A research team led by Tatsuya Murakami of Kyoto University explored the possibility of utilizing a carbon nanotube for cancer treatment. The research team confirmed that if a carbon nanotube is irradiated by near infrared light with the property to transmit a human body, active oxygen is generated to kill cancer cells effectively. If combined with a technology to aggregate pharmacological agents in an affected area like tumor, a carbon nanotube could be utilized to develop a new cancer treatment.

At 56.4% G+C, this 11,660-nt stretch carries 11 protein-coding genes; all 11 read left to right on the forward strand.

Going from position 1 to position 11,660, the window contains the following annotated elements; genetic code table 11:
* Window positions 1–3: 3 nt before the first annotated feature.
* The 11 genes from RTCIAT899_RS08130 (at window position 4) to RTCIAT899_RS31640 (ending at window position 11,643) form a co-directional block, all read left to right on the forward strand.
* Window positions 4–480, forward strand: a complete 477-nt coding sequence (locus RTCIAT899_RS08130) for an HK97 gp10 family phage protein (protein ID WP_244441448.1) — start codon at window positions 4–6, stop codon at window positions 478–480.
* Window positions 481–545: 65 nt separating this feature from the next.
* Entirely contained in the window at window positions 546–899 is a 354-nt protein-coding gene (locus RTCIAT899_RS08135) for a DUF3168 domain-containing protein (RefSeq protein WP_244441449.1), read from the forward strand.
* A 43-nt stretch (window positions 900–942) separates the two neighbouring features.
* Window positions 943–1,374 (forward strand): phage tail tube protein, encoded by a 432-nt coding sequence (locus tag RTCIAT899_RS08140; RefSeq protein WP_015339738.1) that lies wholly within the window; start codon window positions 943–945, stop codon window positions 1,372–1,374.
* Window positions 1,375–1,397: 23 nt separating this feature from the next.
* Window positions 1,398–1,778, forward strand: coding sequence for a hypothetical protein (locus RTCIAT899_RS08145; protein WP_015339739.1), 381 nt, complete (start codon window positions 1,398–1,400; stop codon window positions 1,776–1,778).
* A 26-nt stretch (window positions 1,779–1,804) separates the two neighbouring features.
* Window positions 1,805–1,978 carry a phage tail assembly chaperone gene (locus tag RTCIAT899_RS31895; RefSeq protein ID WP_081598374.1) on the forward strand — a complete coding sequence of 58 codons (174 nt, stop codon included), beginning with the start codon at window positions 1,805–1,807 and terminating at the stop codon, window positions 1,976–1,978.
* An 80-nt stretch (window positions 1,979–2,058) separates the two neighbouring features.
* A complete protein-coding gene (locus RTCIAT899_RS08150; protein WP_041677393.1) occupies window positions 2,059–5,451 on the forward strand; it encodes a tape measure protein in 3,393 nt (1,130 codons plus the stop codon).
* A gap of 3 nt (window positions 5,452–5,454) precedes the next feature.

The research team coated a carbon nanotube with a kind of cholesterol like phosphatide to allow it to exist in a human body in a stable manner. They put the coated nanotube in a culture of lung cancer cells and irradiated a near infrared light with a wavelength of 808 nanometers for 10 minutes. They counted the number of lung cancer cells one day later and found that the number decreased by 45%. The number decreased by 28% in the case that a reagent to control active oxygen is put in the reagent, showing that active oxygen is effective to kill cancer cells. Please click here for further details in Japanese, and here for further details in English.